PARIS — The father of the man shot dead at Orly airport in Paris after attacking a French solider insisted Sunday his son was “not a terrorist.”
Ziyed Ben Belgacem held a gun on a female soldier while shouting: “I am here to die in the name of Allah … There will be deaths,” before two of the soldier’s comrades shot him dead Saturday, a prosecutor told reporters.
But speaking to France’s Europe 1 radio, Belgacem’s father denied his son was a terrorist and instead blamed his actions on drugs and alcohol.
“My son was not a terrorist. He never prayed and he drank,” said the father, who is not being named by French authorities.
“This is what happens under the influence of drink and cannabis.”
Belgacem was also accused of shooting a police officer earlier in the day when he stole the officer’s weapon. That officer has non-life-threatening wounds, officials said.
Belgacem had been imprisoned several times on violence and theft convictions, including one five-year stint that began in 2009, said Paris prosecutor Francois Molins.
French terrorism investigators will lead the inquiry into the attacks, Molins said.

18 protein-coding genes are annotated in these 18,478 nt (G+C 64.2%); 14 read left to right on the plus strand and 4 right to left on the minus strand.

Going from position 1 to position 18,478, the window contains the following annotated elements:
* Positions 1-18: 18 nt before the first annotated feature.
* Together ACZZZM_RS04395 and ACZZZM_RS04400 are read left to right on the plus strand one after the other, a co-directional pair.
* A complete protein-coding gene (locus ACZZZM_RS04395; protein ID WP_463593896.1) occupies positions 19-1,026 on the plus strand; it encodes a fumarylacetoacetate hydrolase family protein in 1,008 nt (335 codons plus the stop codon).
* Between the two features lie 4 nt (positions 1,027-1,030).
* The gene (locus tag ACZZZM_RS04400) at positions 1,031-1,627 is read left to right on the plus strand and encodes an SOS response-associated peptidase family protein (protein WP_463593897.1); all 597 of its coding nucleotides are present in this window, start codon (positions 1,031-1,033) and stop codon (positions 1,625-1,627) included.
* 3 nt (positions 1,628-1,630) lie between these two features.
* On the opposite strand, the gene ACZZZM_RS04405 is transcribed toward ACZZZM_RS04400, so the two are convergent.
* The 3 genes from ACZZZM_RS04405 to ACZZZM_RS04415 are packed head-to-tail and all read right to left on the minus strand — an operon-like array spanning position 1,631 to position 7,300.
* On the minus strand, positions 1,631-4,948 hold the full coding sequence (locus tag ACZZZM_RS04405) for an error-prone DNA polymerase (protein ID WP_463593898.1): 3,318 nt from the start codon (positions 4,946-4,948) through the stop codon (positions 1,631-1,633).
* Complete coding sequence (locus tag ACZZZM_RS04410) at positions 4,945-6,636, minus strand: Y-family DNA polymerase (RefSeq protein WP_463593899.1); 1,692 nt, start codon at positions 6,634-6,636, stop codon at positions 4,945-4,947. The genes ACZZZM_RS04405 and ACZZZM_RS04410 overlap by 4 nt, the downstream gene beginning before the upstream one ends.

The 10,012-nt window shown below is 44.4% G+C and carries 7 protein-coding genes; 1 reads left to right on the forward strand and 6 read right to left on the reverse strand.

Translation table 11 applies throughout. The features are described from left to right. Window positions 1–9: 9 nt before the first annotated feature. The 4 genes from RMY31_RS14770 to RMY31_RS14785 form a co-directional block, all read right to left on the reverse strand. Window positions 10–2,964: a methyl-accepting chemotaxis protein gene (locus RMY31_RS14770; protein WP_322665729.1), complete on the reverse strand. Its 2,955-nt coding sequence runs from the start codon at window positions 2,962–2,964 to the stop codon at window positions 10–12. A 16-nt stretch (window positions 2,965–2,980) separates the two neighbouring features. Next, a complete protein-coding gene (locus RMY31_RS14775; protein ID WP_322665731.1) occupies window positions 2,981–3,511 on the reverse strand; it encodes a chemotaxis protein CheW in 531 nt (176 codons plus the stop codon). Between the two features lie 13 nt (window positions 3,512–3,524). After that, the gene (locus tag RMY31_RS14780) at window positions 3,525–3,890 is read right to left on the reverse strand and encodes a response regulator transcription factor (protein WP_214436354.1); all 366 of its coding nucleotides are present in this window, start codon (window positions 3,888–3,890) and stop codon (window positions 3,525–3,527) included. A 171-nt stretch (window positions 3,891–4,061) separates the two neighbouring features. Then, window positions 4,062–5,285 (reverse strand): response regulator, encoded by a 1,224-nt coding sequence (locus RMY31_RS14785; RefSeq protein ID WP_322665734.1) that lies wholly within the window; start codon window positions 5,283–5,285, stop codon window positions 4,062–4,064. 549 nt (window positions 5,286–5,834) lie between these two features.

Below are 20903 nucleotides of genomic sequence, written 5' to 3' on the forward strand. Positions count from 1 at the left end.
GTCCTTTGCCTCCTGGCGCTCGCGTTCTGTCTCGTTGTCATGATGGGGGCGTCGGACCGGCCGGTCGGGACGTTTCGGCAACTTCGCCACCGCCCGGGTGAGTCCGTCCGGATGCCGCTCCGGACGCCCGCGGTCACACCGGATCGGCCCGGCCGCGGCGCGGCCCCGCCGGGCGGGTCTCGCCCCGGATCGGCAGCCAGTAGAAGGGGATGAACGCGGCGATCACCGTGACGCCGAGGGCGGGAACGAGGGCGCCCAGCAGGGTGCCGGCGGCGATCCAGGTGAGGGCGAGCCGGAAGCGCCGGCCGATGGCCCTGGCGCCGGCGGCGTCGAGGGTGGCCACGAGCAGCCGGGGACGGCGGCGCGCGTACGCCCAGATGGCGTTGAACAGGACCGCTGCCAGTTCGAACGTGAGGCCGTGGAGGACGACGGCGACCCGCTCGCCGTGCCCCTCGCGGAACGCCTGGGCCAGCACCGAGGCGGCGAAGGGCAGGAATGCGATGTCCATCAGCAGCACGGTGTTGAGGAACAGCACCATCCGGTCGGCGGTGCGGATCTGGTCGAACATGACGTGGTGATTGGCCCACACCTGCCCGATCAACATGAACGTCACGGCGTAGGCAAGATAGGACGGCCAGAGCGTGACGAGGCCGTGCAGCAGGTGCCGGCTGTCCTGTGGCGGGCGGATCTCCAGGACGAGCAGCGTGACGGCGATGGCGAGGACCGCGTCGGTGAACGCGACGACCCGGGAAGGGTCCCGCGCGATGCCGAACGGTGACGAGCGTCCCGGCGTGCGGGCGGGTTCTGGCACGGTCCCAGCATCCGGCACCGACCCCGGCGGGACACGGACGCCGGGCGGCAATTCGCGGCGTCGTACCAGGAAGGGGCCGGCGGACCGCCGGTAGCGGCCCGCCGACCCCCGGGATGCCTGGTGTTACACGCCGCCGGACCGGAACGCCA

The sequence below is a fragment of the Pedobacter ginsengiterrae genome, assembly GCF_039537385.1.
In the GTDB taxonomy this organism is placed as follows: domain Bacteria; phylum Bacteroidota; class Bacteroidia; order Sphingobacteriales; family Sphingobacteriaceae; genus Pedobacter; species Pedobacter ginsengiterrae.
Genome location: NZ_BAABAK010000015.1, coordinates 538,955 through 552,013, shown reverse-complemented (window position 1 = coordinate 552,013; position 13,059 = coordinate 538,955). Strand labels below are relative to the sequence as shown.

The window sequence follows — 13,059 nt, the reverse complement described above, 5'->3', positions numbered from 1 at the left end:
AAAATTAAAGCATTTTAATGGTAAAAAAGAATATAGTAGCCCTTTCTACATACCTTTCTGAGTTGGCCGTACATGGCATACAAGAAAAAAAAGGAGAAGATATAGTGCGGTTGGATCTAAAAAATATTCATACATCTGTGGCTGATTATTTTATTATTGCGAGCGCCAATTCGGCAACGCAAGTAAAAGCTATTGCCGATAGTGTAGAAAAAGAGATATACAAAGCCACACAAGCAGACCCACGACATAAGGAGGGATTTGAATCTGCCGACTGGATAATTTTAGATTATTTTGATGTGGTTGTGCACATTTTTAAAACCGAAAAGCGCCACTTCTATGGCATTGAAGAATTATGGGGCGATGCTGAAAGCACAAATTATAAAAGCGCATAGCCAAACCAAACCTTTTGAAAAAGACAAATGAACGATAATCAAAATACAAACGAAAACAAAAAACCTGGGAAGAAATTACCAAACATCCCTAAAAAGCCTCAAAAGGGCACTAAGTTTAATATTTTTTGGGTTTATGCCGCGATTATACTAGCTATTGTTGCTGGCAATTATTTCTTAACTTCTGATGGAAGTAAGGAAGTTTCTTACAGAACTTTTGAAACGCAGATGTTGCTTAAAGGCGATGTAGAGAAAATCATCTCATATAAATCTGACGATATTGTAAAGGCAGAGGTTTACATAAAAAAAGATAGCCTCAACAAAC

Father: Belgacem was ‘very angry’
The father, who was released by police Sunday, described how his son had called him after the shooting.
He described his son as being “very angry” and said that he asked for forgiveness.
“He said to me: ‘Daddy, please forgive me. I’ve screwed up with a police officer,'” the father said.
“I said I didn’t forgive him ‘because you hurt a policeman.'”
Belgacem’s brother and a cousin were still being questioned Sunday.
When Belgacem got to Orly Airport in the southern outskirts of Paris, he went to the South Terminal, carrying a weapon and a can of gas in his rucksack, Molins said.
He grabbed the female soldier and used her as a shield. They struggled over her weapon, the prosecutor said. With the soldier on her knees, the gunman rose enough for the other two soldiers to shoot him several times. The whole scene unfolded in just a couple of minutes, Molins said.